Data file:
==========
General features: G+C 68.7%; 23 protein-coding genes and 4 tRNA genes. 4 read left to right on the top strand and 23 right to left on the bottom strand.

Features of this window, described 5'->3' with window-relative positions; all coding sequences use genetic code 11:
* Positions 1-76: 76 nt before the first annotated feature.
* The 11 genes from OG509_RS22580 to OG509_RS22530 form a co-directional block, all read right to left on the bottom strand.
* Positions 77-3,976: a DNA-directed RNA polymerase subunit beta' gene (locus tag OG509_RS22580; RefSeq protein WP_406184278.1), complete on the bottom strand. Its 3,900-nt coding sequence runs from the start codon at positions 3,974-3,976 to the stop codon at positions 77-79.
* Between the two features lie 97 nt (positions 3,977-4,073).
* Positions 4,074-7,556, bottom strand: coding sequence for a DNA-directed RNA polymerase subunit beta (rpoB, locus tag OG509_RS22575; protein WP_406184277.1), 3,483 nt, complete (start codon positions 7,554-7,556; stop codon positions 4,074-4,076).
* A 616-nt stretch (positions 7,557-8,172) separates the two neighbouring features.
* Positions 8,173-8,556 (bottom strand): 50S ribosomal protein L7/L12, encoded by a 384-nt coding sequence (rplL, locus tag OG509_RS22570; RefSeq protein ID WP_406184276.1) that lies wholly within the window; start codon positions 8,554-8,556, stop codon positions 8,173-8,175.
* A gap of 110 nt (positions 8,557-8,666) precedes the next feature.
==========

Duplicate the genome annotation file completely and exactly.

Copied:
General features: G+C 68.7%; 23 protein-coding genes and 4 tRNA genes. 4 read left to right on the top strand and 23 right to left on the bottom strand.

Features of this window, described 5'->3' with window-relative positions; all coding sequences use genetic code 11:
* Positions 1-76: 76 nt before the first annotated feature.
* The 11 genes from OG509_RS22580 to OG509_RS22530 form a co-directional block, all read right to left on the bottom strand.
* Positions 77-3,976: a DNA-directed RNA polymerase subunit beta' gene (locus tag OG509_RS22580; RefSeq protein WP_406184278.1), complete on the bottom strand. Its 3,900-nt coding sequence runs from the start codon at positions 3,974-3,976 to the stop codon at positions 77-79.
* Between the two features lie 97 nt (positions 3,977-4,073).
* Positions 4,074-7,556, bottom strand: coding sequence for a DNA-directed RNA polymerase subunit beta (rpoB, locus tag OG509_RS22575; protein WP_406184277.1), 3,483 nt, complete (start codon positions 7,554-7,556; stop codon positions 4,074-4,076).
* A 616-nt stretch (positions 7,557-8,172) separates the two neighbouring features.
* Positions 8,173-8,556 (bottom strand): 50S ribosomal protein L7/L12, encoded by a 384-nt coding sequence (rplL, locus tag OG509_RS22570; RefSeq protein ID WP_406184276.1) that lies wholly within the window; start codon positions 8,554-8,556, stop codon positions 8,173-8,175.
* A gap of 110 nt (positions 8,557-8,666) precedes the next feature.